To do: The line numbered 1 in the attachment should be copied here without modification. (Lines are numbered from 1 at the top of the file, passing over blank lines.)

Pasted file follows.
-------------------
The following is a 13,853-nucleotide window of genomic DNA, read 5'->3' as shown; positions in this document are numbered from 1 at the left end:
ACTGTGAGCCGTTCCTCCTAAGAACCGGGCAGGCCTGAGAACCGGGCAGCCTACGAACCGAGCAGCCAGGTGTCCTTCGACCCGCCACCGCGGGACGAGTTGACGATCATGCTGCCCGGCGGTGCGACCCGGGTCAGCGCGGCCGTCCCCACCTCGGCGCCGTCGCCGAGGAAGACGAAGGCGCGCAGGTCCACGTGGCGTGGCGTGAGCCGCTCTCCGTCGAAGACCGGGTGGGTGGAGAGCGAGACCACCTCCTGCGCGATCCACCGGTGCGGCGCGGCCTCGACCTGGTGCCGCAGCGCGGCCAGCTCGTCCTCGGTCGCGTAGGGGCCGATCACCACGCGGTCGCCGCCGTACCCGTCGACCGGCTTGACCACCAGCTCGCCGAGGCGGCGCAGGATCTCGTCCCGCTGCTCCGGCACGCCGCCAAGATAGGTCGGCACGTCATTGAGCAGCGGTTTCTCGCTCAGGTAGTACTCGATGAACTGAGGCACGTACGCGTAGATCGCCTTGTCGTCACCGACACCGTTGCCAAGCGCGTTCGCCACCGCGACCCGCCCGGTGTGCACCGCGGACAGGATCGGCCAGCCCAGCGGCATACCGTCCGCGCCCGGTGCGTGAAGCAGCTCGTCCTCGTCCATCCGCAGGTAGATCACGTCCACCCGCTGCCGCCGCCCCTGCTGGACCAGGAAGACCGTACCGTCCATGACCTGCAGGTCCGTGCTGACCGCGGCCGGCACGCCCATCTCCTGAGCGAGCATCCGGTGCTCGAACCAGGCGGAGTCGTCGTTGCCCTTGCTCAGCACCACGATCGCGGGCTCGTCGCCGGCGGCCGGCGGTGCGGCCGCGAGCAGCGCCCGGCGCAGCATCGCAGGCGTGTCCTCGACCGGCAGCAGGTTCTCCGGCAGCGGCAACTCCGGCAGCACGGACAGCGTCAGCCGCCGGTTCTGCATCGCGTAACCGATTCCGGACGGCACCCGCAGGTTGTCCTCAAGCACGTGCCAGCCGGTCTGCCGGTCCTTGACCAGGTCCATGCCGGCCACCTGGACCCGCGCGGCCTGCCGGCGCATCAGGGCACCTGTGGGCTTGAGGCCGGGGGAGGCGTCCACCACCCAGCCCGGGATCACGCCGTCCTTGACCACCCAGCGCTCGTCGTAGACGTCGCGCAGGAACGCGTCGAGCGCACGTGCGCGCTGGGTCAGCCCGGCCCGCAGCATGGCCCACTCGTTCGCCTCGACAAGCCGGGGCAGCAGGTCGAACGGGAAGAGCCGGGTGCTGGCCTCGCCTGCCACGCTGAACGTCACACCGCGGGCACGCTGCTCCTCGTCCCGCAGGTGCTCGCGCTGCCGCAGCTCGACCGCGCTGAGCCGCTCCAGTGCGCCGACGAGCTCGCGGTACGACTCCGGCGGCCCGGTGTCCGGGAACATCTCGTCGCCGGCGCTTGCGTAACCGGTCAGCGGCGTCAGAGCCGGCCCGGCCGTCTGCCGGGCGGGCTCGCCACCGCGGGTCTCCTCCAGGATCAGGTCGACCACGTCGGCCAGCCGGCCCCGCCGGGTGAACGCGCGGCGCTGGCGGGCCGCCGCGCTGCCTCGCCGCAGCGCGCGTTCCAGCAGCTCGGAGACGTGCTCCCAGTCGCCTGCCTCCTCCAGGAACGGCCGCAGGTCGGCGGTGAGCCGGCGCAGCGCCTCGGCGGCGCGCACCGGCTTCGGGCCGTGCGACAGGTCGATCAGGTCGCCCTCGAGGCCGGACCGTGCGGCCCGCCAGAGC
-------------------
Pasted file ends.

The following is a 13,853-nucleotide window of genomic DNA, read 5'->3' as shown; positions in this document are numbered from 1 at the left end: